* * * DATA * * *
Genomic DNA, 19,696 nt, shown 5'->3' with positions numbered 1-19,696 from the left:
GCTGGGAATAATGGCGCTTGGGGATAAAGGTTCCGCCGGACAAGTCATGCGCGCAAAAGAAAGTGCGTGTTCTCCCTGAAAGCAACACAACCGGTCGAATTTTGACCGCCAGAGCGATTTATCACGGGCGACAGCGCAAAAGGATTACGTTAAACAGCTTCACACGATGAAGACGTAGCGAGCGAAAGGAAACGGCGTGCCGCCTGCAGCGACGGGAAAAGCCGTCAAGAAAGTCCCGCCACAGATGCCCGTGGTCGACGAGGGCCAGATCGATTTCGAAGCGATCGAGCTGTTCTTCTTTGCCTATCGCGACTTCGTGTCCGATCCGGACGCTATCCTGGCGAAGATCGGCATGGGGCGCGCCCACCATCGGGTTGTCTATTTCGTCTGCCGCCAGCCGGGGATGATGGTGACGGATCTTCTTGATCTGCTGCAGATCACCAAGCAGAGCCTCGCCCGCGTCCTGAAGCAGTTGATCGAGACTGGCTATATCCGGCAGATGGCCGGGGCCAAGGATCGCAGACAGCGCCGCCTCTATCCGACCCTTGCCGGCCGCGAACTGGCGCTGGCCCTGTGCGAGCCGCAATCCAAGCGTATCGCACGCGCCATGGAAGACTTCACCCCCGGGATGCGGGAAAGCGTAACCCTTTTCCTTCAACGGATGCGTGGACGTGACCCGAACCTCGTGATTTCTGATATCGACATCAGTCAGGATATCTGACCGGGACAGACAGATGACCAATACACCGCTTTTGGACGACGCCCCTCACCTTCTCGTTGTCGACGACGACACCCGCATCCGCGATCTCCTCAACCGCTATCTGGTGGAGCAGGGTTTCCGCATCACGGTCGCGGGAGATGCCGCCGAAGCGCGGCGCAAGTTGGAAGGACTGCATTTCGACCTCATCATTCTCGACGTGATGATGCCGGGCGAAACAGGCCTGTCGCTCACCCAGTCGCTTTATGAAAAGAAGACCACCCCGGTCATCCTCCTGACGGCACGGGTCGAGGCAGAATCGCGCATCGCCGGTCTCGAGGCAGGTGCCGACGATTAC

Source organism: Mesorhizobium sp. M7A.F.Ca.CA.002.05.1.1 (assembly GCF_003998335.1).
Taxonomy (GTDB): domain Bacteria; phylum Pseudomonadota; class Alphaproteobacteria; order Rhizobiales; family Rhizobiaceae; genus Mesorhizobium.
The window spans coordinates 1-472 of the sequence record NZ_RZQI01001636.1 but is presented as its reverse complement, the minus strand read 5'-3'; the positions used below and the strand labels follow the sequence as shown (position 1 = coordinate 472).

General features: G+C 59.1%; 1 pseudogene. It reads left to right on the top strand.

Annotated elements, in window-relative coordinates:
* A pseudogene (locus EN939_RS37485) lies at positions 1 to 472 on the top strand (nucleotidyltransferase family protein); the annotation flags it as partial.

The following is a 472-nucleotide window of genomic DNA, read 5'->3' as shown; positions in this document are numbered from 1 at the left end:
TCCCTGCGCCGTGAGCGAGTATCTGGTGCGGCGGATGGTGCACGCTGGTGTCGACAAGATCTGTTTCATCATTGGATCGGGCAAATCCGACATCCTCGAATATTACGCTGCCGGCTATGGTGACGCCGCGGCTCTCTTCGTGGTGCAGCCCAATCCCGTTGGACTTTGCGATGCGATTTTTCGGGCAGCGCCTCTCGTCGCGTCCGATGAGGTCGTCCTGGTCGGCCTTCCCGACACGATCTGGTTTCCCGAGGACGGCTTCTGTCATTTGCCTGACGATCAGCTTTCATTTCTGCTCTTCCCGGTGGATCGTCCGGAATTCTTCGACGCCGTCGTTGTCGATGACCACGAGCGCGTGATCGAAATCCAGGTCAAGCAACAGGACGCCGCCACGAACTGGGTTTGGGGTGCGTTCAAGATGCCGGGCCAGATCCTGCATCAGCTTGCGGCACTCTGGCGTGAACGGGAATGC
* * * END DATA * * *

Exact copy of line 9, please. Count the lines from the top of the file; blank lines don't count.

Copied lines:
The following is a 472-nucleotide window of genomic DNA, read 5'->3' as shown; positions in this document are numbered from 1 at the left end: